Aliaksandr Druz (NIAID)
Antonio Lanzavecchia (Institute for Research in Biomedicine)
Baoshan Zhang (NIAID)
Davide Corti (Institute for Research in Biomedicine)
Guillaume Stewart-Jones (NIAID)
Gwo-Yu Chuang (NIAID)
John Mascola (NIAID)
Kai Xu (NIAID)
Li Ou (NIAID)
Paul Thomas (NIAID)
Tongqing Zhou (NIAID)
Wing-pui Kong (NIAID)
Yaroslav Tsybovsky (NIAID)
Yongping Yang (NIAID)
Human parainfluenza virus (hPIV) is an RNA-based paramyxovirus that causes respiratory infections in children and adults. There are four serotypes that can result in a myriad of diseases of the respiratory tract including croup, bronchitis, and pneumonia (Mao et al., 2012). hPIV is a leading cause of respiratory tract infection and hospitalization among children under 5, only surpassed by the respiratory syncytial virus (RSV). Currently, there are limited treatment options and no approved vaccines. Recently, studies showed that a large proportion of neutralizing antibodies preferentially recognize exposed epitopes in the prefusion conformation of the RSV F protein, which together with other evidence suggests that creation of stabilized prefusion F protein immunogens might be a universal strategy to develop vaccine candidates for inducing protective immune responses in RSV and other related viruses, such as hPIV.
Researchers at the Vaccine Research Center (VRC) of the National Institute of Allergy and Infectious Diseases created immunogenic PIV fusion (F) glycoproteins for types 1,2,3 and 4 (hPIV1, hPIV2, hPIV3 and hPIV4) that have been modified to stabilize the prefusion conformation.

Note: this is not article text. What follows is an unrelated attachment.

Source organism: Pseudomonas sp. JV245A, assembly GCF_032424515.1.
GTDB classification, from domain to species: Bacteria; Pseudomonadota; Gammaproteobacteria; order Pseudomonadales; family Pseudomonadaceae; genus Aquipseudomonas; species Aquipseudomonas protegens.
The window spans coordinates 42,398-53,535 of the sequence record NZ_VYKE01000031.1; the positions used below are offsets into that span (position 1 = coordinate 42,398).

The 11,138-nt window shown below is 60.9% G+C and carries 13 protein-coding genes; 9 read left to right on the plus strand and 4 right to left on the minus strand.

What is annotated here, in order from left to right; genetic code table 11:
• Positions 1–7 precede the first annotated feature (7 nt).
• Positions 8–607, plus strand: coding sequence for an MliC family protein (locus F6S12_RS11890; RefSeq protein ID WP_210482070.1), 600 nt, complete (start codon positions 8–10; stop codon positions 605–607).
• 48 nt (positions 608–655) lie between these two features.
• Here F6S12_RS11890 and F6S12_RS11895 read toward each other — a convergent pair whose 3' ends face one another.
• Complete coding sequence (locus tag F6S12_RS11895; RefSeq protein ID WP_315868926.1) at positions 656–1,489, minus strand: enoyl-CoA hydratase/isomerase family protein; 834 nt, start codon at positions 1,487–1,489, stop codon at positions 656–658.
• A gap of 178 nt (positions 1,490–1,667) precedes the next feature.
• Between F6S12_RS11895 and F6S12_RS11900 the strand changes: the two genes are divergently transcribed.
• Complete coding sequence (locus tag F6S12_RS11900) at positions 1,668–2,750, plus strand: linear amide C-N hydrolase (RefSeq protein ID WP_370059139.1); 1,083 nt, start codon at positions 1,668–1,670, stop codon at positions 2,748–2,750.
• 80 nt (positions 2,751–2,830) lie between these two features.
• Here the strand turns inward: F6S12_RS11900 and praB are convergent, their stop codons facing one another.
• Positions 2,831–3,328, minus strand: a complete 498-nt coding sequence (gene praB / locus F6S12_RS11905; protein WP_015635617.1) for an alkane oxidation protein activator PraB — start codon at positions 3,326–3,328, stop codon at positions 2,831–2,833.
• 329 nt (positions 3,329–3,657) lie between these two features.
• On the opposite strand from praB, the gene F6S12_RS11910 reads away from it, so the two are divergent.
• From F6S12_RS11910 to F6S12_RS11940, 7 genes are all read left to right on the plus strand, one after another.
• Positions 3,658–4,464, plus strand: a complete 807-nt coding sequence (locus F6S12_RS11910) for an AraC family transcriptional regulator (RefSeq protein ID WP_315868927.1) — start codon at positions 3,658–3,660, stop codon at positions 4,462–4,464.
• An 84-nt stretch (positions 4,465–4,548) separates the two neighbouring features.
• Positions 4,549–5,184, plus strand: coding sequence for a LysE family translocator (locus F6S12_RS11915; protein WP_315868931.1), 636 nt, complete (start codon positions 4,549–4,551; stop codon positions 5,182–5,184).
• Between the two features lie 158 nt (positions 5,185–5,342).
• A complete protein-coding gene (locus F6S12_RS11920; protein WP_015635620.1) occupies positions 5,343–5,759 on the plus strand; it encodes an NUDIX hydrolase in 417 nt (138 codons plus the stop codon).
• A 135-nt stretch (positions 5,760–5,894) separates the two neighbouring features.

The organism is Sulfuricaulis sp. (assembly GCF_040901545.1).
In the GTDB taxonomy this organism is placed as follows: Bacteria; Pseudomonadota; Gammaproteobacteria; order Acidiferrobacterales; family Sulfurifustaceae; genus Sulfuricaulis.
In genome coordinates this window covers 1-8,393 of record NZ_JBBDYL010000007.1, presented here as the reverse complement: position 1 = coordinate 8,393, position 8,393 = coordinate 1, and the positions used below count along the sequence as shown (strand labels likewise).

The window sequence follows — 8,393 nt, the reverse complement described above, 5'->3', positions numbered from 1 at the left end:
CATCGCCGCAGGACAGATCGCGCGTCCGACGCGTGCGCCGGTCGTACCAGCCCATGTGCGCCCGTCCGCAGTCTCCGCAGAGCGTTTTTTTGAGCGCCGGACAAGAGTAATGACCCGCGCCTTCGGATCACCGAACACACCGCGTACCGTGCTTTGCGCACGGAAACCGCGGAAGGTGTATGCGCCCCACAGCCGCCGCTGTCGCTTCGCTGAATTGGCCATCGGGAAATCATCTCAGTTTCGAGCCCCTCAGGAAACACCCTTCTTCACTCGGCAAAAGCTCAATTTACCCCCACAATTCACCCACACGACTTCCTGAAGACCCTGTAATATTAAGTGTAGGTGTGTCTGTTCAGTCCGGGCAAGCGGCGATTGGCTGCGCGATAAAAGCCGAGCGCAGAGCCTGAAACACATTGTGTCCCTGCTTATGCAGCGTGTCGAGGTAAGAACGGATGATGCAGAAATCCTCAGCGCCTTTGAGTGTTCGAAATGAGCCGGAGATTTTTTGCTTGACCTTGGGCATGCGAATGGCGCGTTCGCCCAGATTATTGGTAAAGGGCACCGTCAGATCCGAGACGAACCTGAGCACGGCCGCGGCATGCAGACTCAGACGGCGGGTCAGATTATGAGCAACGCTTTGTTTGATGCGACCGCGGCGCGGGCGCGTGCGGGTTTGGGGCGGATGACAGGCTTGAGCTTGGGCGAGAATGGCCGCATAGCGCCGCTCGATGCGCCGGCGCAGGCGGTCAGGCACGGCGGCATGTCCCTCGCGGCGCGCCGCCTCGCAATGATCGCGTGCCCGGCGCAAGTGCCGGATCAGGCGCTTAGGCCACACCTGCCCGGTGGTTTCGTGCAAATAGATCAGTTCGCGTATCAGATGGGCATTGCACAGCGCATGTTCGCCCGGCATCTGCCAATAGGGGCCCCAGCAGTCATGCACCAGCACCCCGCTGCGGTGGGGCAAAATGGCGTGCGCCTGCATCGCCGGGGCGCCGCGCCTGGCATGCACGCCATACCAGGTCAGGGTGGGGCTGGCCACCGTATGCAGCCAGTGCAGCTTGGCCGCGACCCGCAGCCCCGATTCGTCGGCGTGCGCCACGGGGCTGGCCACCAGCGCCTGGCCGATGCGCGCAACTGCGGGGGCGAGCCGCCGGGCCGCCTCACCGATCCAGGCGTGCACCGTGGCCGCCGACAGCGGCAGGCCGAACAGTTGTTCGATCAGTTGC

These stabilized prefusion F immunogens, especially hPIV3, induced high titer neutralizing responses in mice and rhesus macaques, and should thus serve as promising candidates for the prevention of PIV infection in humans.
This technology is available for licensing for commercial development in accordance with 35 U.S.C. § 209 and 37 CFR Part 404.
- hPIV vaccines for people of all ages;
- Specific focus on the elderly and young children
- Use as a multivalent hPIV vaccine;
- Use in combination with influenza or RSV vaccine compositions;
- hPIV3 neutralizing titers induced in both mice and rhesus macaques were substantially higher than the highest PIV3 neutralizing titers observed in a cohort of over 100 humans.